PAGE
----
Our heroes survive an attack by another killer robot by blowing it to pieces with their guns, which apparently don’t have any recoil. With their Lunar Excursion Module stolen and facing continued attacks, Colonel Jason knows what to do: He pops up a moon-tent and promptly shags the girl!

Mera and Jason get captured and taken aboard the robot’s spaceship, heading to Earth. Jason discovers that their missing LEM has been incorporated into the alien ship. “It’s the lander,” Jason states for the benefit of audience members who have their eyes closed, “The last piece of gear needed to complete their ship, and they waited fourteen thousand years for us to bring it!” Good thing for the robots that NASA used that particular design, or the wait might have been for nothing.

Jason sets the Self-Destruct on the LEM – a surprise NASA refinement – and makes his getaway. He fires a burst from his weapon, and this time it has recoil. This newfound recoil blows him and Mera right out of the conveniently located opening in the hull and on to the space shuttle Intrepid which, happily, is nearby. The Laws Of Improbability have triumphed again!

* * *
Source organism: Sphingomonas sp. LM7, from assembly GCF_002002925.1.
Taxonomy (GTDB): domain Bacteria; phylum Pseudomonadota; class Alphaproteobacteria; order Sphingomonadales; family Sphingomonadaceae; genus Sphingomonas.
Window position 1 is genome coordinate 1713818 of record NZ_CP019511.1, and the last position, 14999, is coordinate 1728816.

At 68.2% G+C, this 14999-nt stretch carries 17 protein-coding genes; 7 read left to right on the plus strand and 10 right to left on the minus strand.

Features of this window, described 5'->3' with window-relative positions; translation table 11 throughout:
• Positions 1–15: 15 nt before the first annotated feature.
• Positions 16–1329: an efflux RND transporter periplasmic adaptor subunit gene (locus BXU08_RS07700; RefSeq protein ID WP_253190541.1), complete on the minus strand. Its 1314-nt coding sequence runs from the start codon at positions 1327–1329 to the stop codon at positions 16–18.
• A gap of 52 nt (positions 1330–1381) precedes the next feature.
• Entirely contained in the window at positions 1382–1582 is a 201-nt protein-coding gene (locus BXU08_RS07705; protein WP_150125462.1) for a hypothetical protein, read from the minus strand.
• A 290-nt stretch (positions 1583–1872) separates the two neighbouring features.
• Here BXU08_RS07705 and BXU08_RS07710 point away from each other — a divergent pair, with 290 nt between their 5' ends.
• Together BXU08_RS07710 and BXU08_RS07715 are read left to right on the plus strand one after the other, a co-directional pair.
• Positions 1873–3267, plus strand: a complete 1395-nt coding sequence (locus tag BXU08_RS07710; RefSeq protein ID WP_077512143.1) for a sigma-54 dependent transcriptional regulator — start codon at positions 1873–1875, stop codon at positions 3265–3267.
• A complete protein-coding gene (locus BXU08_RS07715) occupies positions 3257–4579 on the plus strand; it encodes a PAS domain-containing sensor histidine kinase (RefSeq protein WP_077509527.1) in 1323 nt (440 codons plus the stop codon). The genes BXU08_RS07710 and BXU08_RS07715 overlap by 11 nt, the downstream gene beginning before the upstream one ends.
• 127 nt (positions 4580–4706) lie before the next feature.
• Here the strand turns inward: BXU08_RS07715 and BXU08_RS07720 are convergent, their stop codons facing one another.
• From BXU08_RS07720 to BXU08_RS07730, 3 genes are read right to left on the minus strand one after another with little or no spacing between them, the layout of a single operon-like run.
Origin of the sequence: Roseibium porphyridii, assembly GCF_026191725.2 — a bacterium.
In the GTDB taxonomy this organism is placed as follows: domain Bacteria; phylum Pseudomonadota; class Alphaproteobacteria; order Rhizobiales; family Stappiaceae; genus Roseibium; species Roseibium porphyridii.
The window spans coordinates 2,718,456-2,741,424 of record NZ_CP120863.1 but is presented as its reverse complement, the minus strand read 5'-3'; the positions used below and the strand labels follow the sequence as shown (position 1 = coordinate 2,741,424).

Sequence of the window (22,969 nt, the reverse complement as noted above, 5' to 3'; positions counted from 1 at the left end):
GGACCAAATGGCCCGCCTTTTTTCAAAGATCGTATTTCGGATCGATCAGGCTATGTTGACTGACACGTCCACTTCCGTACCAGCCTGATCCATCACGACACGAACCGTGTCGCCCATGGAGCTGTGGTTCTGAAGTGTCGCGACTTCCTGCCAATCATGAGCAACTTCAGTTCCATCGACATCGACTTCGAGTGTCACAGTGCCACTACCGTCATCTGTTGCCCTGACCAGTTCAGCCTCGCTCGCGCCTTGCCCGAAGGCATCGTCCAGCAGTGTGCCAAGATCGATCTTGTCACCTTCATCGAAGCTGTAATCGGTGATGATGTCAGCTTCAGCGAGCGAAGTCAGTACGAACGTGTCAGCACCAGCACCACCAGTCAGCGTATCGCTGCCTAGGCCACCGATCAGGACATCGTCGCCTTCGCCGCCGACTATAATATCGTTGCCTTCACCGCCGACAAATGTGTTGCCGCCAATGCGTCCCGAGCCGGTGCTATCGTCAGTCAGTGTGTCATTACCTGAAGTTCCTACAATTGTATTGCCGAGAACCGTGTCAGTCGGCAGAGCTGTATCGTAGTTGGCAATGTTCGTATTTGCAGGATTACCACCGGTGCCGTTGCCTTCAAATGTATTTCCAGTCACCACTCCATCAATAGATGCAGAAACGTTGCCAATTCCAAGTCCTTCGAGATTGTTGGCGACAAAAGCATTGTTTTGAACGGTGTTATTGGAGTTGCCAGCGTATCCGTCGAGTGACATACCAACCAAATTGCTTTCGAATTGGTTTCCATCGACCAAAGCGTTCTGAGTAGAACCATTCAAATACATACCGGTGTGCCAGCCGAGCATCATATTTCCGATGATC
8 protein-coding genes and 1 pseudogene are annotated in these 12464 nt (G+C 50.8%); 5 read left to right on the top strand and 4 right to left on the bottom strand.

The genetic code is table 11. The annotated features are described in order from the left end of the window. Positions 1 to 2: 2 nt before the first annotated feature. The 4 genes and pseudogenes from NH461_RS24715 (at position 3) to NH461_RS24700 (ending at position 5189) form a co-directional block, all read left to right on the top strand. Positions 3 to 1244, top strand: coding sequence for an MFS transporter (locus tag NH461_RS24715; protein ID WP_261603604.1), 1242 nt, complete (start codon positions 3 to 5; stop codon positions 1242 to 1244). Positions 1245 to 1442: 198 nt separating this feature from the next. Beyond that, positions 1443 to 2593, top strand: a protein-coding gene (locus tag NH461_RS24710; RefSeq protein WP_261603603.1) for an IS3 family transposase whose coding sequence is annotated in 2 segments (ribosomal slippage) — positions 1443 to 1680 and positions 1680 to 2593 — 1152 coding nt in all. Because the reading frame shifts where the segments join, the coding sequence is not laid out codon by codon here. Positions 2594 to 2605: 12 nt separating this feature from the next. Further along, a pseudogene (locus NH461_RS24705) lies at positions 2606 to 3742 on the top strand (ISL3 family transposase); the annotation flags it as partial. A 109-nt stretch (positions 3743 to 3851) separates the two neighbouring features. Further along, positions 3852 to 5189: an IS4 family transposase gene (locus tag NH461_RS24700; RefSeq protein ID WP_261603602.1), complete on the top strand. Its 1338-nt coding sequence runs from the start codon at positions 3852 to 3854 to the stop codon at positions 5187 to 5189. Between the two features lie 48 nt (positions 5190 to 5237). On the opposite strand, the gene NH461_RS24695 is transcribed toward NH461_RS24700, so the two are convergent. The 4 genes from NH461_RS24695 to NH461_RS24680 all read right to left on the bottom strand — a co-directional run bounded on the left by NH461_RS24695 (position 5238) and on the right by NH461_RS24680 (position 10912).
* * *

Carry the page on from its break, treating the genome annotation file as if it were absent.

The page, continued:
But there’s still time for one more cliche before the final credits roll. One of the robots has made it to earth, opening up the possibility of a sequel, or maybe even a television series, overly optimistic wishful thinking on the part of the film-makers. Despite all of this, the film’s effects and sets are quite nice, Bruce Campbell is always a joy to behold, and Walter Koenig definitely has screen presence – as proven by his chilling performance years later in Babylon Five – especially without his ridiculous Star Trek accent, though action-adventure may not be his first best vocation.

Having demonstrated to you the perils of probing the dark depths of Hollywood, I’ll vanish into the night, after first inviting you to rendezvous with me at the same time next week when I’ll discuss another dubious treasure for…Horror News! Toodles!

Moontrap (1989)

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About Nigel Honeybone